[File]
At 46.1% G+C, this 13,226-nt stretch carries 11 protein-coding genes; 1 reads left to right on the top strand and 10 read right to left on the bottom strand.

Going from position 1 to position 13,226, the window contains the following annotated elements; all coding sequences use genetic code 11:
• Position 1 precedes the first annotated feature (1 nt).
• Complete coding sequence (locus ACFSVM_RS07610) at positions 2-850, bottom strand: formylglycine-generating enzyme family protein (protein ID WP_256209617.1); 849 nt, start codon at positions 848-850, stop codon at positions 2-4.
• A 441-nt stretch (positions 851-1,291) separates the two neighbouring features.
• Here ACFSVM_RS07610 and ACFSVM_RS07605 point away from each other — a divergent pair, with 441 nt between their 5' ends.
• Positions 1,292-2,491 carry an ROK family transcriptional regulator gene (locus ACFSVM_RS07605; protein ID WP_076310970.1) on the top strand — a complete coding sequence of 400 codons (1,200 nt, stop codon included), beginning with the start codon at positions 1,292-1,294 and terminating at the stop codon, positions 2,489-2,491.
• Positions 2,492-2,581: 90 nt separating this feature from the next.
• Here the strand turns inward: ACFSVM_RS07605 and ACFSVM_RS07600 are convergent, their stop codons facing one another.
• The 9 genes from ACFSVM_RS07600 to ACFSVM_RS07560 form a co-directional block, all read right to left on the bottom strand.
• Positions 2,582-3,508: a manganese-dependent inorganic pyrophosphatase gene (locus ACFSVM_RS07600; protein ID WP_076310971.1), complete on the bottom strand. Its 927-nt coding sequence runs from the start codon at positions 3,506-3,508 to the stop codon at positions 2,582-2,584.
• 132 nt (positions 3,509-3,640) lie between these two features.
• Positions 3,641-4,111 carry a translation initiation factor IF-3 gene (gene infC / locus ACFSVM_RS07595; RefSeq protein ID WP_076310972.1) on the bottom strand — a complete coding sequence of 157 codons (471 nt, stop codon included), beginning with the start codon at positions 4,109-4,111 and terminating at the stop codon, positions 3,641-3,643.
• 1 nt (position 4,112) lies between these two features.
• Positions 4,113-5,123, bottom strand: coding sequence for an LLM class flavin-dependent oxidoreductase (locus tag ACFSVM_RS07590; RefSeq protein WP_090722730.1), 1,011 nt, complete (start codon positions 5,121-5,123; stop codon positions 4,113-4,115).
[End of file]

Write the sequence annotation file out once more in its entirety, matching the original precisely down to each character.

At 46.1% G+C, this 13,226-nt stretch carries 11 protein-coding genes; 1 reads left to right on the top strand and 10 read right to left on the bottom strand.

Going from position 1 to position 13,226, the window contains the following annotated elements; all coding sequences use genetic code 11:
• Position 1 precedes the first annotated feature (1 nt).
• Complete coding sequence (locus ACFSVM_RS07610) at positions 2-850, bottom strand: formylglycine-generating enzyme family protein (protein ID WP_256209617.1); 849 nt, start codon at positions 848-850, stop codon at positions 2-4.
• A 441-nt stretch (positions 851-1,291) separates the two neighbouring features.
• Here ACFSVM_RS07610 and ACFSVM_RS07605 point away from each other — a divergent pair, with 441 nt between their 5' ends.
• Positions 1,292-2,491 carry an ROK family transcriptional regulator gene (locus ACFSVM_RS07605; protein ID WP_076310970.1) on the top strand — a complete coding sequence of 400 codons (1,200 nt, stop codon included), beginning with the start codon at positions 1,292-1,294 and terminating at the stop codon, positions 2,489-2,491.
• Positions 2,492-2,581: 90 nt separating this feature from the next.
• Here the strand turns inward: ACFSVM_RS07605 and ACFSVM_RS07600 are convergent, their stop codons facing one another.
• The 9 genes from ACFSVM_RS07600 to ACFSVM_RS07560 form a co-directional block, all read right to left on the bottom strand.
• Positions 2,582-3,508: a manganese-dependent inorganic pyrophosphatase gene (locus ACFSVM_RS07600; protein ID WP_076310971.1), complete on the bottom strand. Its 927-nt coding sequence runs from the start codon at positions 3,506-3,508 to the stop codon at positions 2,582-2,584.
• 132 nt (positions 3,509-3,640) lie between these two features.
• Positions 3,641-4,111 carry a translation initiation factor IF-3 gene (gene infC / locus ACFSVM_RS07595; RefSeq protein ID WP_076310972.1) on the bottom strand — a complete coding sequence of 157 codons (471 nt, stop codon included), beginning with the start codon at positions 4,109-4,111 and terminating at the stop codon, positions 3,641-3,643.
• 1 nt (position 4,112) lies between these two features.
• Positions 4,113-5,123, bottom strand: coding sequence for an LLM class flavin-dependent oxidoreductase (locus tag ACFSVM_RS07590; RefSeq protein WP_090722730.1), 1,011 nt, complete (start codon positions 5,121-5,123; stop codon positions 4,113-4,115).